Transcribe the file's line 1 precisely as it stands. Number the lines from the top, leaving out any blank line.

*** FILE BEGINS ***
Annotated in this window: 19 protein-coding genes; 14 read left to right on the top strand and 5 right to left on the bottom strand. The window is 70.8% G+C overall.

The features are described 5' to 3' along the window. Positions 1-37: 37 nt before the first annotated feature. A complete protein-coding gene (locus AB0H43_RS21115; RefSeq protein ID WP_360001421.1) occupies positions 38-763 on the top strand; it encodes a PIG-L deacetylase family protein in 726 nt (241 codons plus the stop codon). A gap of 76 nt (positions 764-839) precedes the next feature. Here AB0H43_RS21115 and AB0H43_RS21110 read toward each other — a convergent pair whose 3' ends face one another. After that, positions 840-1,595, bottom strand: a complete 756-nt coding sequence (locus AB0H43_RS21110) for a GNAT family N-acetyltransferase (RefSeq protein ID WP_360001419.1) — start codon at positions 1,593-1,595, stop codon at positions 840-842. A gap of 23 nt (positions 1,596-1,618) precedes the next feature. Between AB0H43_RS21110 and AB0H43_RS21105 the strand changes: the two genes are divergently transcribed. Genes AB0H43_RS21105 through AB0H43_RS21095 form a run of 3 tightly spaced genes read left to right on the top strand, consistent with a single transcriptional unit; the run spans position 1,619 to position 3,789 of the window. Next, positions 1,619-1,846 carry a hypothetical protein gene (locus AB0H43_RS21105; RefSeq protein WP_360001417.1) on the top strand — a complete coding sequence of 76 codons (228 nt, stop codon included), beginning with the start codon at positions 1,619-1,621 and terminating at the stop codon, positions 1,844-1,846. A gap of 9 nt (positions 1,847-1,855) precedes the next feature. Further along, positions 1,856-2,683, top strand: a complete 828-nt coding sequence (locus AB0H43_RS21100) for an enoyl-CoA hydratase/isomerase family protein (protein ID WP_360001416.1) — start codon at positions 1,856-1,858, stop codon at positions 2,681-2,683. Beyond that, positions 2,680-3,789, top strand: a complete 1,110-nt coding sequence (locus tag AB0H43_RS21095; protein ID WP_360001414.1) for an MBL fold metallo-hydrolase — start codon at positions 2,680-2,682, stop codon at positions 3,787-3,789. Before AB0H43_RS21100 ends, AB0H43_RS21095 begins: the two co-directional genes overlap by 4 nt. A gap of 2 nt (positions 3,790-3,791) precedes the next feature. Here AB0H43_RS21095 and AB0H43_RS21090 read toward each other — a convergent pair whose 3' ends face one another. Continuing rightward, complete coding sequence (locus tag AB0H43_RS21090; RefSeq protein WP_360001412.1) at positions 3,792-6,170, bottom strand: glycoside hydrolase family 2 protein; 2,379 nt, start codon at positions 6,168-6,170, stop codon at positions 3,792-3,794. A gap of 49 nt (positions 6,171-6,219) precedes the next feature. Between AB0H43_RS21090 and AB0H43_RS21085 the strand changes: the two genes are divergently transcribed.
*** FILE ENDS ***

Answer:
Annotated in this window: 19 protein-coding genes; 14 read left to right on the top strand and 5 right to left on the bottom strand. The window is 70.8% G+C overall.